Faruolo first pitched Bug Salad when he heard about Nickelodeon’s Animated Shorts Program a few months after he was brought on board as a director for Sanjay and Craig in 2012. The short he created for the program received a positive response right off the bat.
“They wanted to put it into development as a series potential, so we did an 11-minute [animatic] pilot,” he says. “The pilots went up for consideration, and they didn’t choose it. So the project was killed.”
Despite this disappointment, Faruolo was excited to have had the chance to develop his own content. He particularly appreciated the level of support and wiggle room the program afforded him.
“They supported my style of humor. It didn’t feel watered down,” he explains. “So when it got killed, I thought, ‘Well, I did my best and exactly the way I wanted to do it, so it’s okay.’”
Russell Hicks, who was president of content development and production for Nickelodeon at the time, wasn’t satisfied with the fate of Bug Salad. A couple months after the pilot, Hicks turned around and greenlit the stillborn project for five more shorts. By this time, Faruolo had moved on from Sanjay and Craig to become supervising producer on Pig Goat Banana Cricket, and began working on Bug Salad production simultaneously.
For a time, things seemed to be running along smoothly. A May 2016 Variety article announced that the episodes would debut as a “short-form digital series,” but listed no specifics about the release platform or timeline.
Eventually, it became clear that Bug Salad had been lost to the wind once again.
Faruolo believes that part of the problem, at least initially, was Viacom’s ongoing $1 billion lawsuit with Google and Youtube. In 2007, the media giant claimed that Youtube was benefiting from ad revenue generated by traffic to hundreds of thousands of copyrighted Viacom clips that were being illegally posted by Youtube users. Faruolo indicates that during this time, Nickelodeon was loath to post digital content on Youtube, but lacked an appropriate platform of its own. But in 2014, after seven years of legal battle and just a few months after Bug Salad’s Cartoon Brew debut, the two parties reached a non-monetary settlement. So what was the hold-up two years later?
An extremely high turnover rate at the executive level within Nickelodeon, according to Faruolo. He says he faced a new set of execs at every checkpoint, from pitching Bug Salad to finishing production on the five additional shorts. And then, in June 2016, Hicks, who had been Bug Salad’s staunch advocate, left the company, slowing the process once again.
Another champion of the shorts was Nick veteran Mary Harrington, who was in charge of the shorts program when Faruolo first pitched his idea, and served as executive producer on the first short. Harrington, however, also eventually moved to another department within the company. Despite his misfortune, Faruolo remains grateful of the support he received over the long and winding course of development.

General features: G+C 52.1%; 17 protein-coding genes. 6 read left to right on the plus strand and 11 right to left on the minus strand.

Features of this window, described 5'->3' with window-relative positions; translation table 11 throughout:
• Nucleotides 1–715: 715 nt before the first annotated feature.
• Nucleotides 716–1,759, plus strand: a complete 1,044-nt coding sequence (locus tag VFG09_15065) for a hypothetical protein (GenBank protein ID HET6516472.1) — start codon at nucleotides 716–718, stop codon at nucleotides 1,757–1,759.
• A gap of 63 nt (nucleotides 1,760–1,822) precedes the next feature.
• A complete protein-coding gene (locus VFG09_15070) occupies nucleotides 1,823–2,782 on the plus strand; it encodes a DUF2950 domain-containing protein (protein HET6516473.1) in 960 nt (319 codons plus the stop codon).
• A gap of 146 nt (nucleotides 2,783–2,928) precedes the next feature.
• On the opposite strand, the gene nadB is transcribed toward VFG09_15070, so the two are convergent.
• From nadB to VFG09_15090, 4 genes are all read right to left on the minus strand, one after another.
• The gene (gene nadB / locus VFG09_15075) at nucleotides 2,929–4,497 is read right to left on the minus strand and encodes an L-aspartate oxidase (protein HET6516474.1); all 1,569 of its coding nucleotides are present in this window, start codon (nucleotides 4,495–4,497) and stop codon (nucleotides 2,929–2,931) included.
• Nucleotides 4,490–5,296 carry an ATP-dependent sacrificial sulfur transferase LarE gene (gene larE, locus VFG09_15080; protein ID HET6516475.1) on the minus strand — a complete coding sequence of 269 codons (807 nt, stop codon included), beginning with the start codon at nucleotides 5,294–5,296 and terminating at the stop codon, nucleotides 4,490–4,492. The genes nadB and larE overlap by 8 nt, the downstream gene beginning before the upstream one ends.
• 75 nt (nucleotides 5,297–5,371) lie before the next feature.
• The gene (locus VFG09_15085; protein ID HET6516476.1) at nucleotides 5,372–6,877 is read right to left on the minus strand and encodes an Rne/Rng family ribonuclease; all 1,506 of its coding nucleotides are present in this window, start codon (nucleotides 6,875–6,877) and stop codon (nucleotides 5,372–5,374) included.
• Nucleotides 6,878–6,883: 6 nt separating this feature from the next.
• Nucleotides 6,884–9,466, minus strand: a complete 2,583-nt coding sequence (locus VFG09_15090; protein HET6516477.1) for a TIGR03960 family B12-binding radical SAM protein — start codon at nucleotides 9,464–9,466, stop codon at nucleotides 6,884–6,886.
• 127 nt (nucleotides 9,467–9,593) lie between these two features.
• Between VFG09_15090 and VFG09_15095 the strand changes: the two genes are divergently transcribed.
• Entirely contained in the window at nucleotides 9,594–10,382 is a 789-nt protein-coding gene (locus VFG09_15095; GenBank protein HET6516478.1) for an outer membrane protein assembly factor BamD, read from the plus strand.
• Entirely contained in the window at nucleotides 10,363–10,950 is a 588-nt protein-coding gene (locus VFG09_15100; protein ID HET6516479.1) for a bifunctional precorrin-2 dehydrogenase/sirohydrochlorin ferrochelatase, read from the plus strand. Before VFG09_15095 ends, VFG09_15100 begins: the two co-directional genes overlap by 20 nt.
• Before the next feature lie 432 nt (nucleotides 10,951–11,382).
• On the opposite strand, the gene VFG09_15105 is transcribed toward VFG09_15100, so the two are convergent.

“I really lucked out that, even with all the change from the executives and the studio at Nickelodeon, I did get support from each one,” he emphasizes. “It was set up where, since there was so much change within the company, if one person didn’t support me, I would have failed, which always freaked me out. Because every time it happened, I would be like, okay, here we go again. Let’s re-sell [Bug Salad].”
In fact, Faruolo is optimistic about Nickelodeon’s future potential, and approves of Chris Viscardi’s appointment to senior vice president of animation production and development.
“The good thing is they have Chris Viscardi in charge now, and he was one of the creators of [The Adventures of] Pete & Pete, and he was executive producer on Sanjay and Craig, so he’s from a creative background for sure. I honestly think things are going in the right direction now.”
Overall, the Bug Salad creator refuses to be bitter about his experiences with development hell. Rather, Faruolo seems to accept that this sort of process is part and parcel of development at any major studio.
“In general, with all these companies, what I’m hearing is that development just takes too long,” explains the 35-year-old Faruolo. “I have this joke where I tell people now, ‘What kind of show do I want to be a creator of when I’m 40?’ Because if I pitch something now, I’ve got to wait five years to hopefully get a green light.”
“Once you make your pilot, it’s completely out of your hands,” he continues. “It’s not like, ‘Oh, this is done really well, let’s make it.’ They’re going to test it with kids; [they’re] going to time it with the [rest of the] slate; there’s going to be inter-studio politics. It’s totally out of your hands as a creative person.”
What’s most important to Faruolo is that last fall’s launch of the Nickelodeon Animated Shorts Facebook page provided an accessible platform for Bug Salad to be shared with the world.
“There’s a lot of people who want me to be pissed,” says Faruolo. “‘Why now, why now?’ But I’m like, what do you mean? Wouldn’t it be worse if it never happened? I’m just glad they’re out there. It would be a total awesome bonus if we got to do more, but at the same time, it sure beats them just dying on a shelf somewhere.”